Another way to consider the sleepwalker is via psychoanalysis. Indeed, it is through Freud’s development of Le Bon’s crowd that a different sleepwalker emerges as an expression of a sexually repressed individual. It is the interiority of the dreamlike theatrical unconscious that becomes externalized in the act of sleepwalking. Nevertheless, in their homage to Tarde, the philosopher’s Deleuze and Guattari accused Freud of being myopic. He mistook the unconscious voice for mother. On the contrary, they contended, the voice of the unconscious is a crowd. Along these lines, it is important to note that other authors have replaced the term unconscious with the neurologically nuanced term, nonconscious. In the brain sciences this new term simply means the multitude of processes that function outside of consciousness.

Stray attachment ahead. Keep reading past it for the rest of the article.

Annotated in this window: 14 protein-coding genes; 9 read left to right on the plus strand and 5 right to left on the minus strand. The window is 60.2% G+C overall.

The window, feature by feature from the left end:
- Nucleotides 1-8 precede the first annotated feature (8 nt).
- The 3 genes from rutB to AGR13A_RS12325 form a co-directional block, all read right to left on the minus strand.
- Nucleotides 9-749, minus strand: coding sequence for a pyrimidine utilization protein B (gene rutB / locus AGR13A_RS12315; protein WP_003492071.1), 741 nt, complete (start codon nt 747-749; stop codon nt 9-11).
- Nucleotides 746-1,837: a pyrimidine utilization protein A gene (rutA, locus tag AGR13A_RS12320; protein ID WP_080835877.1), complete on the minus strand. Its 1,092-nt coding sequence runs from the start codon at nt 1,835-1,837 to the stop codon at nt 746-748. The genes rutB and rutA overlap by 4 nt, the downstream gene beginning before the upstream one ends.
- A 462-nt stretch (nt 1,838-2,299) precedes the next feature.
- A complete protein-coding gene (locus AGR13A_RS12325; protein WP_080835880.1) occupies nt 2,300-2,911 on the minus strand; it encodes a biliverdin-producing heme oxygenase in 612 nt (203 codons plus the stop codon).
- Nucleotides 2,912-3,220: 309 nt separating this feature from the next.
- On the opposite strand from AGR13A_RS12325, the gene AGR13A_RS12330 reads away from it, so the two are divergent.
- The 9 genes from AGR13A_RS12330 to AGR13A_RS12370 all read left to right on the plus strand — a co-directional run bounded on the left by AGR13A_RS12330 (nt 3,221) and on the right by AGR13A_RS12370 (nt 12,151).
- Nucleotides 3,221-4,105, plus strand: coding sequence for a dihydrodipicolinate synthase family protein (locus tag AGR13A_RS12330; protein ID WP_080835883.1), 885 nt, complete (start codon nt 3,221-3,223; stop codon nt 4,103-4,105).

“Freud tried to approach crowd phenomena from the point of view of the unconscious, but he did not see clearly, he did not see that the unconscious itself was fundamentally a crowd. He was myopic and hard of hearing; he mistook crowds for a single person.”
Gilles Deleuze and Felix Guattari, A Thousand Plateaus: Capitalism and Schizophrenia, trans. Brian Massumi (Minneapolis: University of Minnesota Press, 2005), 29-30